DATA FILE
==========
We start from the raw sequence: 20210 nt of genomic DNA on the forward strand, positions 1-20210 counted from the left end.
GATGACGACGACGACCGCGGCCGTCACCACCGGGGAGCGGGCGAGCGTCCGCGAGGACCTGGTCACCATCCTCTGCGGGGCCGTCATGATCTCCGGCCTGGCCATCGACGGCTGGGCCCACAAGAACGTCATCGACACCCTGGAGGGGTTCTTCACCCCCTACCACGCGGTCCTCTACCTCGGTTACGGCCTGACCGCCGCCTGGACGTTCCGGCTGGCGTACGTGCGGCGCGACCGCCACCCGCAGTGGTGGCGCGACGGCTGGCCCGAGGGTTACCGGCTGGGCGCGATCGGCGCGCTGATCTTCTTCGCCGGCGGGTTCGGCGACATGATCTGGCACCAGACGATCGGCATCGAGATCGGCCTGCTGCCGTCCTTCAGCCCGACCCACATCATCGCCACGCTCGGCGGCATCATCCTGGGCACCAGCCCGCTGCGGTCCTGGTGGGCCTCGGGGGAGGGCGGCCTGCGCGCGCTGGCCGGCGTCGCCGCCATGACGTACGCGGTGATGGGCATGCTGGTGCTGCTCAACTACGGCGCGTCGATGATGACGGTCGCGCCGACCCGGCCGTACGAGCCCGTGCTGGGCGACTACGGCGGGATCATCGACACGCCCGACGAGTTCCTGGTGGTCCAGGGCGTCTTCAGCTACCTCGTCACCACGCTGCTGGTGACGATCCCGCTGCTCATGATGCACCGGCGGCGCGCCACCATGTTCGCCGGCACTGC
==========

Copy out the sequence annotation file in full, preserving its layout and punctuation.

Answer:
We start from the raw sequence: 20210 nt of genomic DNA on the forward strand, positions 1-20210 counted from the left end.
GATGACGACGACGACCGCGGCCGTCACCACCGGGGAGCGGGCGAGCGTCCGCGAGGACCTGGTCACCATCCTCTGCGGGGCCGTCATGATCTCCGGCCTGGCCATCGACGGCTGGGCCCACAAGAACGTCATCGACACCCTGGAGGGGTTCTTCACCCCCTACCACGCGGTCCTCTACCTCGGTTACGGCCTGACCGCCGCCTGGACGTTCCGGCTGGCGTACGTGCGGCGCGACCGCCACCCGCAGTGGTGGCGCGACGGCTGGCCCGAGGGTTACCGGCTGGGCGCGATCGGCGCGCTGATCTTCTTCGCCGGCGGGTTCGGCGACATGATCTGGCACCAGACGATCGGCATCGAGATCGGCCTGCTGCCGTCCTTCAGCCCGACCCACATCATCGCCACGCTCGGCGGCATCATCCTGGGCACCAGCCCGCTGCGGTCCTGGTGGGCCTCGGGGGAGGGCGGCCTGCGCGCGCTGGCCGGCGTCGCCGCCATGACGTACGCGGTGATGGGCATGCTGGTGCTGCTCAACTACGGCGCGTCGATGATGACGGTCGCGCCGACCCGGCCGTACGAGCCCGTGCTGGGCGACTACGGCGGGATCATCGACACGCCCGACGAGTTCCTGGTGGTCCAGGGCGTCTTCAGCTACCTCGTCACCACGCTGCTGGTGACGATCCCGCTGCTCATGATGCACCGGCGGCGCGCCACCATGTTCGCCGGCACTGC